7. Create a mantra. And Breathe.

Mantras are a wonderful way to redirect focus. And pairing it with deep breathing exercises gives added fuel. So the next time you feel the triggers of comparison have a mantra prepared.

A couple of my "go to" mantras:

"Thank you Lord for the path i'm on."

"Enjoy the journey, life is short."

8. Remove “should” from your vocabulary.

Nothing good comes from ”should of”. It’s a word full of regret.

So start paying attention to it. Ask your spouse or friend to catch you saying it. See it as a trigger. When you hear yourself say SHOULD, pause, and then think about what it is your wanting to do different. And then let yourself off the hook. Instead of using “should” when expressing commitments, use “want” and notice how your though shifts.

EX. Dangit. I should of worked out after dinner. (Negative neural feedback)

I really want to work out regularly after dinner instead of watching TV. (You just gave your neurotransmitters a scooby snack sister.)

Quit shoulding yerself. It's never a fun mess to clean up.

9. Love your story. All of it.

Look, your life may have been a hot mess up until now. It may be marked by mistakes, anxiety, hurts, fear, and regrets. My life was so broken and messy you needed gloves to get near it without getting injured. But all those things were catalysts to help me become a better, wiser, and more courageous version of myself. Quit hiding who you are. You are enough my friend. Embrace your amazing, crazy, messy story and where you are now. Be proud of what you’ve done and for wanting to become a better you.

10. Do a social media cleanse.

Social media can be a great source for inspiration and energy. But, if it triggers unworthy feelings, self-doubt, and anxiety, then choose to do a nice healthy cleanse. Make sure you controling your social media life and not the other way around.

Unfollow any accounts that trigger your toxic comparison feelings. And remember . . .

“Don’t compare you beginning to someone else’s middle.” -Jon Acuff

11. Make a new friend.

If there is someone you don’t know well but you can tell feel the tell tale signs of comparison or envy coming along . . . be intentional about getting to know the person better. Often when we truly get to know someones story, we are less likely to compare our journeys.

12. Compare yourself with you.

When you find yourself in the comparison trap, think about where you were 5 years ago. Ten years ago? How have you improved? Say it out loud. Write it down.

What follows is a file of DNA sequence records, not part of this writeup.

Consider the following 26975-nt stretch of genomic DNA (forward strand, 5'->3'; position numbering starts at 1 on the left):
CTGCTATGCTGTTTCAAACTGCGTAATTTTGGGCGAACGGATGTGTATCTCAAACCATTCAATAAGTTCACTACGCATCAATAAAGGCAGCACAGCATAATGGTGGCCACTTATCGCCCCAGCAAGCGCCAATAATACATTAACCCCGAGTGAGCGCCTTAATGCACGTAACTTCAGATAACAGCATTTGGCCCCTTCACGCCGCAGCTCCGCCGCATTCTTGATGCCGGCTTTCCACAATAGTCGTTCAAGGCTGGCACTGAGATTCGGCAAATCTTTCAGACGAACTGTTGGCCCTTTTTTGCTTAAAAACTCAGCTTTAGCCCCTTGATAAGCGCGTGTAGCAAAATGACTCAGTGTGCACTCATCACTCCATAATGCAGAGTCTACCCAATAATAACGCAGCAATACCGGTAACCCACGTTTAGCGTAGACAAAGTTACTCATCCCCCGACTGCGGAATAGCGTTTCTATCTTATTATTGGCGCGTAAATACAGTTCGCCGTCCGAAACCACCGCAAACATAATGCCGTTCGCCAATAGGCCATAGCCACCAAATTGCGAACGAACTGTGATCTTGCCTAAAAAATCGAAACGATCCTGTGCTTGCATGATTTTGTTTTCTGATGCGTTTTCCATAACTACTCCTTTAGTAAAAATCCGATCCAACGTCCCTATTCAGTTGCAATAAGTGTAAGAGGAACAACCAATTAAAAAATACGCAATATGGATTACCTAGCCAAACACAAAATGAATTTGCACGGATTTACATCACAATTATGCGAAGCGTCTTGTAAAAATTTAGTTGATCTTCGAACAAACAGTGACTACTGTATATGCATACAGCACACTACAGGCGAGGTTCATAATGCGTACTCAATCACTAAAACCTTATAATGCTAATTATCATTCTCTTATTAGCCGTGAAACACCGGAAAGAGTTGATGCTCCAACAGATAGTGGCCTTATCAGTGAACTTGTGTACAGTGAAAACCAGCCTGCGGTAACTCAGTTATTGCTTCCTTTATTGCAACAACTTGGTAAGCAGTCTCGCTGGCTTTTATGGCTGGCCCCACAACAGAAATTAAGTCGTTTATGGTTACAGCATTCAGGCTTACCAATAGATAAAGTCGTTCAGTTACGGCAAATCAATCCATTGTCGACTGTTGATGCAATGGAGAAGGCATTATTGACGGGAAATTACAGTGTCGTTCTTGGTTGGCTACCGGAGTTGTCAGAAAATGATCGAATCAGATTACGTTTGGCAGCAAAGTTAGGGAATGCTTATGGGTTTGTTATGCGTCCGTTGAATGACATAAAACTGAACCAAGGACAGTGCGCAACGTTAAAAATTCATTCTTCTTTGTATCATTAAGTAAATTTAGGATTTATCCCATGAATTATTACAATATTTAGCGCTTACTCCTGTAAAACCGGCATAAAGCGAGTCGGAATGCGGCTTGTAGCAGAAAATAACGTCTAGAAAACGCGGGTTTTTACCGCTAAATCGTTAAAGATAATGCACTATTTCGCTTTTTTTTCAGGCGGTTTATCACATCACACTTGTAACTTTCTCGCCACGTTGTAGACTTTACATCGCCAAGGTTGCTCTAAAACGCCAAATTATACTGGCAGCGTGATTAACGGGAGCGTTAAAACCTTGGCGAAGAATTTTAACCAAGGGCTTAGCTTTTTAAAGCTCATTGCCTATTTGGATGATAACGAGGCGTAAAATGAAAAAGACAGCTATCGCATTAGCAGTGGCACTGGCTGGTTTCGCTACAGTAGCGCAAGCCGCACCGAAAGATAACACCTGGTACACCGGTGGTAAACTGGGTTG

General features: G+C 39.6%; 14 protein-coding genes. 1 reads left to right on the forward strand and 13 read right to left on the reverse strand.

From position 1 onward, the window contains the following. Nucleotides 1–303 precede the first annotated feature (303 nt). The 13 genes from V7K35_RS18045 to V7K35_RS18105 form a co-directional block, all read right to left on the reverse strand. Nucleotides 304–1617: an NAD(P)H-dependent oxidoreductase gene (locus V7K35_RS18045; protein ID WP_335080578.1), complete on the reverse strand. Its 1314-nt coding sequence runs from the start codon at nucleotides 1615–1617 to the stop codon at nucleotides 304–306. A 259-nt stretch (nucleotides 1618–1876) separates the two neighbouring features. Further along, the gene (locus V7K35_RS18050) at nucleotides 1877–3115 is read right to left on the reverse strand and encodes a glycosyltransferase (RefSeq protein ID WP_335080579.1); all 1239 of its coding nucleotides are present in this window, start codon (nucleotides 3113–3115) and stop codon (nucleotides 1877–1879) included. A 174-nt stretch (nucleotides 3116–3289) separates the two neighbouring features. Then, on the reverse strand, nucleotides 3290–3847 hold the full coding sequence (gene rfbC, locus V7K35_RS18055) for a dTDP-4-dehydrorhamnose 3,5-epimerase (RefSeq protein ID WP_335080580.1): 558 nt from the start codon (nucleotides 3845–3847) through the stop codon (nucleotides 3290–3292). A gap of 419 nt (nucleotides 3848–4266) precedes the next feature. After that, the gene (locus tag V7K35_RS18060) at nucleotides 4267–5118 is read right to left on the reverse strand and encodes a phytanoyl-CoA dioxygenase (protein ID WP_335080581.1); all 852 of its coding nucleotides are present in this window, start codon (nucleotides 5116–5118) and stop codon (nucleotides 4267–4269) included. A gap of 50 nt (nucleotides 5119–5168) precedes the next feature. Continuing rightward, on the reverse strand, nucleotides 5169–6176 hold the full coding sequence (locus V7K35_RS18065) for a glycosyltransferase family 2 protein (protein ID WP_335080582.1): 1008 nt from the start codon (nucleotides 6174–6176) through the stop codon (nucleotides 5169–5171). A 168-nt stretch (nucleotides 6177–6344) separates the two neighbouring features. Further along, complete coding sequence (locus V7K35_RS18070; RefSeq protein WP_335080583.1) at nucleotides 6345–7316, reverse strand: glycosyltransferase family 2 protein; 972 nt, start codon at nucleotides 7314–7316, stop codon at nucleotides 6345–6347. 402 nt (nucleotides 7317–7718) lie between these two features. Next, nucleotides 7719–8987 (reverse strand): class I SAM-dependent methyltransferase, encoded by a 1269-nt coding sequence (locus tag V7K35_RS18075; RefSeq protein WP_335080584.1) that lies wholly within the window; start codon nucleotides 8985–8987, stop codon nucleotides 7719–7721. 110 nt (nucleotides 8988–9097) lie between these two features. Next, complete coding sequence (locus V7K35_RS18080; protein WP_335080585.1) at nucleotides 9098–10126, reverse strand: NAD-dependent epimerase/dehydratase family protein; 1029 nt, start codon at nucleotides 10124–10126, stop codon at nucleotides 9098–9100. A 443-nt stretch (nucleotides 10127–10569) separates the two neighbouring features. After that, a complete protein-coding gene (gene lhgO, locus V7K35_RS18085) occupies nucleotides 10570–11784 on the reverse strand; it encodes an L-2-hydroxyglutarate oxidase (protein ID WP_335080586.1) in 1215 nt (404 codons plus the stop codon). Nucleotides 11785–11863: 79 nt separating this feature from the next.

Then you can decide on areas you would like to grow more. But only after you have acknowledged the growth you have already achieved.

13. Become the you, you want to be.

Ok here is where I give you an imaginary kick in the britches. If you don't like who you are, if you don't like your story, change it! Write a better story. One filled with courage and strength, joy and adventure. Instead of telling yourself what you can't do, tell yourself what you can. And then be brave enough to try something new. You can do this friend.

14. Make a move forward. Start taking notice of what it is you are comparing to. Are there any consistencies? Think of one small, practical thing you can do to take action and move forward in the area you are comparing. Whatever area it is. Baby steps.

15. Contact a professional:

Friends, we were not made to do life alone. Sometimes we just need help.

Comparisons can go hand and hand with depression and anxiety. If you find yourself stuck in a cycle of comparison and using it to fuel negative thoughts and feelings, that are becoming more and more harmgful, get help. I encourage you to work with a professional counselor. This is not not a shameful choice. It's a BRAVE choice.

Well there ya have it. I know that's a lot to take in but I truly hope you found at least one little nugget here that you can add to your tool box for those times when toxic comparison creeps in. And if you have some tactics that work for you, or encouragement that you would like to share, please leave a comment. We always love support. Communitie are stronger and can do more when we build one another up. -BB